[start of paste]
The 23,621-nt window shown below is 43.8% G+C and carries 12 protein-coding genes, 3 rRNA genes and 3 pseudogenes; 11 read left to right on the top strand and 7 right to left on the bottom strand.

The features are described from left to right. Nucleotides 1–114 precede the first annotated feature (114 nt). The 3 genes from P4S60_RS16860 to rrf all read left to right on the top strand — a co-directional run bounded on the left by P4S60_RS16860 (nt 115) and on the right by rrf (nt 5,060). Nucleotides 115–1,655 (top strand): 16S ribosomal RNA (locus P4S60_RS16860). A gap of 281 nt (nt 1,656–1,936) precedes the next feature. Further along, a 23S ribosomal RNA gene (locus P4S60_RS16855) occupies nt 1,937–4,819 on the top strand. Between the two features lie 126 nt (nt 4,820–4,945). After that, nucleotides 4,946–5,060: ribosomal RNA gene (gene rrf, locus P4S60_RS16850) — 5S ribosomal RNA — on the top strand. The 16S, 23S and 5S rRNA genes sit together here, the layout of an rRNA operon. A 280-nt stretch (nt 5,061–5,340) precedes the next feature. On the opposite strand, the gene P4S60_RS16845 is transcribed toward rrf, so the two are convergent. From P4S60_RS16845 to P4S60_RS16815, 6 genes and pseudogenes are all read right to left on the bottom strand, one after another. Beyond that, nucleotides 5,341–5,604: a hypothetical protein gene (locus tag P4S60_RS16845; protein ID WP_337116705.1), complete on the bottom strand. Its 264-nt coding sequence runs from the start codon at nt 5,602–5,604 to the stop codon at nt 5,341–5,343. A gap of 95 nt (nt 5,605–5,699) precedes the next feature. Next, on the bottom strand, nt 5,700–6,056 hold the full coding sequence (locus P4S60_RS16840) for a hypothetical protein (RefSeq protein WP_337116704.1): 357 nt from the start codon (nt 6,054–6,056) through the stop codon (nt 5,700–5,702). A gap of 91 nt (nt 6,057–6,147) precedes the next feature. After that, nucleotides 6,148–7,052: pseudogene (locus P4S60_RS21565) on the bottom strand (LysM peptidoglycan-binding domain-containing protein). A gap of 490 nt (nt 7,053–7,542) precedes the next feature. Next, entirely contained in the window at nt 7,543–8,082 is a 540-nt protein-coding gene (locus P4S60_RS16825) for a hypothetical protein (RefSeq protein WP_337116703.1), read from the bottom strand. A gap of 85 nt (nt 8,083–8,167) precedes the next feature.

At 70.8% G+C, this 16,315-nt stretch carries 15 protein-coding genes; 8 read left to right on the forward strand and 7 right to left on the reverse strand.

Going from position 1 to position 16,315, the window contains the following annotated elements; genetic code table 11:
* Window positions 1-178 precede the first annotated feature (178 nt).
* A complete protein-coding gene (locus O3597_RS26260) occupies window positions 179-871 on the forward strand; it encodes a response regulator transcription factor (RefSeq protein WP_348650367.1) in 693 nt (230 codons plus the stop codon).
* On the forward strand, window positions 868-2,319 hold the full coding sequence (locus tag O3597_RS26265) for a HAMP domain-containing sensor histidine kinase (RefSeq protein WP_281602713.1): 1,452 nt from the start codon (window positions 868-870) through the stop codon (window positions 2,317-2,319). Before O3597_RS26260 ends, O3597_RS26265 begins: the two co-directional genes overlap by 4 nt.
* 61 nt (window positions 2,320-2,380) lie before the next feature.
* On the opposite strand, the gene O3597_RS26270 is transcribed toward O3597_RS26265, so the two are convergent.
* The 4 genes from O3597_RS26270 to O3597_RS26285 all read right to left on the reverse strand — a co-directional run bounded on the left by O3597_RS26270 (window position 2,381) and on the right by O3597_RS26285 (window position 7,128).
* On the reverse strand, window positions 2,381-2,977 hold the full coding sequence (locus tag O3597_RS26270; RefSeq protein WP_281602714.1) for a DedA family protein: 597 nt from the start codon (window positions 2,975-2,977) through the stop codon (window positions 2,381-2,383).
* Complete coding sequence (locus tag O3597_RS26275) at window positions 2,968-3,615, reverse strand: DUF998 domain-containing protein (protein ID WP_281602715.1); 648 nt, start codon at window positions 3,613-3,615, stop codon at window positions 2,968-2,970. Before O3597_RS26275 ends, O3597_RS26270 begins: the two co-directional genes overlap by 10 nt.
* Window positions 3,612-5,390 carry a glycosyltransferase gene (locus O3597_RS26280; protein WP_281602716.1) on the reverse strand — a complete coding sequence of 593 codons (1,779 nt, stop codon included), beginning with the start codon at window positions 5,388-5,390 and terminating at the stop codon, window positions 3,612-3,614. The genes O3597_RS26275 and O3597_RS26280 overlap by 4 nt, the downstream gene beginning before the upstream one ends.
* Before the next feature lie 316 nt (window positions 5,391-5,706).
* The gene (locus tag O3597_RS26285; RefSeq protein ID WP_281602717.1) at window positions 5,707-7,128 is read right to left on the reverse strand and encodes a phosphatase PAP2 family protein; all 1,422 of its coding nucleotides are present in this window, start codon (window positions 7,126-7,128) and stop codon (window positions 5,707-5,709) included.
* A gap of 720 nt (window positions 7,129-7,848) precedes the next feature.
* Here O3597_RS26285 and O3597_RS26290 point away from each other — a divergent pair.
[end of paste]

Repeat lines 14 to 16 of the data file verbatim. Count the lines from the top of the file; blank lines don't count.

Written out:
* Before the next feature lie 316 nt (window positions 5,391-5,706).
* The gene (locus tag O3597_RS26285; RefSeq protein ID WP_281602717.1) at window positions 5,707-7,128 is read right to left on the reverse strand and encodes a phosphatase PAP2 family protein; all 1,422 of its coding nucleotides are present in this window, start codon (window positions 7,126-7,128) and stop codon (window positions 5,707-5,709) included.
* A gap of 720 nt (window positions 7,129-7,848) precedes the next feature.